When the racism that calls itself anti-racism comes to your town, and you have to decide whether to stand up for Secoriea or kneel to her murderers, then you too (unless your state of mind is one that will win the Victoria cross – and maybe even if it is) will make these mental calculations – and they will be no more racist than any other kind of maths. Both racism and resisting it lie in actions, not calculations.

—-

(The above quotes from ‘The Past is Myself’ are from memory, as I do not have the book in front of me while writing this. It is well worth reading.)

All who died on the 6th supported Trump. What else do we truly know?

Truth is the daughter of time. Meanwhile, what do we actually know about the events of the 6th?

Ashli Babbitt died because she was shot. Three protestors died of medical emergencies (it happens in crowds but still …). And Brian Sicknick, a Capitol policeman, a Trump supporter and no friend to the deep state died.

[BE AWARE: truth is indeed the daughter of time. The first sentence of the next paragraph now appears to be completely incorrect – evidence of how someone cautious of the MSM can still be deeply deceived by them. Read the final paragraph of this post for summary and links to better information about Brian’s death.]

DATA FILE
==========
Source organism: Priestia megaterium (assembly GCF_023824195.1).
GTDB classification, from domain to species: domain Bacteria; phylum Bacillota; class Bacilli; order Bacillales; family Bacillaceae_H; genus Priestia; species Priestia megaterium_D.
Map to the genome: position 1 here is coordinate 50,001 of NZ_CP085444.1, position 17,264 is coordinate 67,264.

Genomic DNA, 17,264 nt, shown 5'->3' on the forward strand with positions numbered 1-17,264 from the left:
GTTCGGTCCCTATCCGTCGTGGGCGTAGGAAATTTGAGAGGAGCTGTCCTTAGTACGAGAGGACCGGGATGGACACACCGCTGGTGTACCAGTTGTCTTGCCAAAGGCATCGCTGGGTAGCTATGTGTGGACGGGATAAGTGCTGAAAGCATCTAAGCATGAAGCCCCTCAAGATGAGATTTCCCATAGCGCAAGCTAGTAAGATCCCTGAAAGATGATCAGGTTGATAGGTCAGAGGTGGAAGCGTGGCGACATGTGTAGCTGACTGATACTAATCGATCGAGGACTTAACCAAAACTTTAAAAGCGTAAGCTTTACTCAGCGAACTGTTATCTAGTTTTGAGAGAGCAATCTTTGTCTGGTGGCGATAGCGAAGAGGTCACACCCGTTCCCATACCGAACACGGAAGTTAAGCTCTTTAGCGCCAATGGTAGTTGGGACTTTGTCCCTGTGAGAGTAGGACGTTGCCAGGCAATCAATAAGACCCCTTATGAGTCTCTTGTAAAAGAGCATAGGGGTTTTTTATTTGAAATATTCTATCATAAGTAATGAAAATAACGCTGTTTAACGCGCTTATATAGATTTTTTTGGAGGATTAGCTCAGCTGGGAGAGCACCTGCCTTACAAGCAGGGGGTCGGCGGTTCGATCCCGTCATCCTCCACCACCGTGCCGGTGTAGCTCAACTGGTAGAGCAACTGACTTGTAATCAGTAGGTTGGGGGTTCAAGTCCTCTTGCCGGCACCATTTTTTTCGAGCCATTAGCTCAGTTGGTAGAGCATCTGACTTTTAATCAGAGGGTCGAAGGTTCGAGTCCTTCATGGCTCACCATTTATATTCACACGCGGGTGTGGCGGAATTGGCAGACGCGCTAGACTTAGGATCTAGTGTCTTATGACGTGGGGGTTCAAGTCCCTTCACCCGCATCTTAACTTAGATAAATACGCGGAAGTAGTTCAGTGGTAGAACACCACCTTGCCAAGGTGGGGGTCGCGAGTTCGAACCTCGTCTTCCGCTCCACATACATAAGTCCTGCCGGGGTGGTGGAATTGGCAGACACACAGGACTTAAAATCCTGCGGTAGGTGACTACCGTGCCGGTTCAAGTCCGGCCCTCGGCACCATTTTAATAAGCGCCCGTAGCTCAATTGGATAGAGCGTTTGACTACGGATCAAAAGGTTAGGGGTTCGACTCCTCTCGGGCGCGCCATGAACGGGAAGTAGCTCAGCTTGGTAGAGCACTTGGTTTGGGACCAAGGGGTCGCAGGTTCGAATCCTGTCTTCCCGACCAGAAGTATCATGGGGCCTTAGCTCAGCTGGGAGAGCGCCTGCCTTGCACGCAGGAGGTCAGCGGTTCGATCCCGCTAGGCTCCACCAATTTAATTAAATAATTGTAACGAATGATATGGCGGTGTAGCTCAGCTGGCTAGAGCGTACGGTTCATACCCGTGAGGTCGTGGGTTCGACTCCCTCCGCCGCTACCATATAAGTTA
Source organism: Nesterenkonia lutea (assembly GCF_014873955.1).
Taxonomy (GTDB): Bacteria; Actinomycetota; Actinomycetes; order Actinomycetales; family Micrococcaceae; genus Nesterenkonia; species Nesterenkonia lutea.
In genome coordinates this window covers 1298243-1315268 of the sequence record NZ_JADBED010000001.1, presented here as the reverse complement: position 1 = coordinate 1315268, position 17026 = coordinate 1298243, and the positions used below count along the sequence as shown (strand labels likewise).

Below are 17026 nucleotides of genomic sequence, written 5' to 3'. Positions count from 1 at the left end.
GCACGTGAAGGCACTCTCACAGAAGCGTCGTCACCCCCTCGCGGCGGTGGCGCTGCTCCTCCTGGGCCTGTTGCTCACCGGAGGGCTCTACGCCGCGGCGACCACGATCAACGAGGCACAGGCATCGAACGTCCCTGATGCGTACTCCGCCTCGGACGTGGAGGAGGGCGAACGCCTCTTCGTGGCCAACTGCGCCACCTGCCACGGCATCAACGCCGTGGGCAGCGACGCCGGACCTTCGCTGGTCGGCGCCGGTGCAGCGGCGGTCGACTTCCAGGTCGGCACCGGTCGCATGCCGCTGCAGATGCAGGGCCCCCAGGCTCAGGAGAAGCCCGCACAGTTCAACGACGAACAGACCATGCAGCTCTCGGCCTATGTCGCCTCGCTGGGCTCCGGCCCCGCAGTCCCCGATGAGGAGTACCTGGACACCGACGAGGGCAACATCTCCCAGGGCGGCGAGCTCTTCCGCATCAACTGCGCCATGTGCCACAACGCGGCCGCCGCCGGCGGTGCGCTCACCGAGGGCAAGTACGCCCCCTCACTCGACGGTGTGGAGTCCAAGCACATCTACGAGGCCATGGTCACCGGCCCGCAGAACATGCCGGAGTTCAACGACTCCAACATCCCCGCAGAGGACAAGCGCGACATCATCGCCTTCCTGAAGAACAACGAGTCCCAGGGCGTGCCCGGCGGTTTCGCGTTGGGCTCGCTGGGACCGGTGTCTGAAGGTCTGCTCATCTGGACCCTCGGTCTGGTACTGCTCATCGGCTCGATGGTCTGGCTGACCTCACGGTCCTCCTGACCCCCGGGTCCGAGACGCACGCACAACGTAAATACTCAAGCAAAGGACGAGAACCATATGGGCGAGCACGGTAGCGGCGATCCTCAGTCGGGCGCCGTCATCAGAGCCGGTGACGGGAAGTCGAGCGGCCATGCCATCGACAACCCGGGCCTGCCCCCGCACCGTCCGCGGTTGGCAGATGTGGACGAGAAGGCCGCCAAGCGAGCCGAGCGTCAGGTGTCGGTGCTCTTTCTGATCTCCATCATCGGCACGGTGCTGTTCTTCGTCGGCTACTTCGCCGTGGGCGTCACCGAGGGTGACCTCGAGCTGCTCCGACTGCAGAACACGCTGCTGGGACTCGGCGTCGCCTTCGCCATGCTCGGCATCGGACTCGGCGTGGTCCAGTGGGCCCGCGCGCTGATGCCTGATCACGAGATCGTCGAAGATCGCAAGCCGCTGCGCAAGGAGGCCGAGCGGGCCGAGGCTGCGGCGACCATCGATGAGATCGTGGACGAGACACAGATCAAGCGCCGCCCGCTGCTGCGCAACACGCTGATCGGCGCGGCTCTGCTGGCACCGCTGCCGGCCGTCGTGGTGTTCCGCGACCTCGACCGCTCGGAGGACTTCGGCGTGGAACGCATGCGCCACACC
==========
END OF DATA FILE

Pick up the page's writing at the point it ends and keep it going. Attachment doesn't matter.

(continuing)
Brian died because a man threw a fire extinguisher onto a group of policemen and it struck him. (The clear video hasn’t prevented some accounts, and even more comments, confabulating tales of his being beaten to death by a frenzied mob, but you can click the link to see what actually happened – a professional-looking strike by a man who approaches from the left of the video and then as swiftly retreats when the deed is done.) Throwing a fire extinguisher is no way to kill a specific targeted person, but it is a way to inflict death or injury on a random policeman. (Four years ago, in early 2017, the rioters threw concrete blocks at the police – luckily, IIRC, no-one was killed then.)

Andy Ngo said it did not look like Antifa to him. He was in England at the time, not Washington DC, so is working from videos of the event, but he has a great deal of experience of what Antifa in Portland look like. Michael Yon says in this video that it looked like standard Antifa false flag agent-provocateur tactics to him. He was there outside the Capitol and he has seen Antifa in Portland (and has seen many protests around the world). Michael Waller, another eyewitness, is very sure he saw agent-provocateurs, and that some were Antifa false flags – and is not so sure about others. The impeachers and the MSM remain in denial but gradually others – even the FBI – are deciding that the crowd listening to Trump’s split infinitive (“to peacefully and patriotically make your voices heard”) were not first on the scene at the Capitol.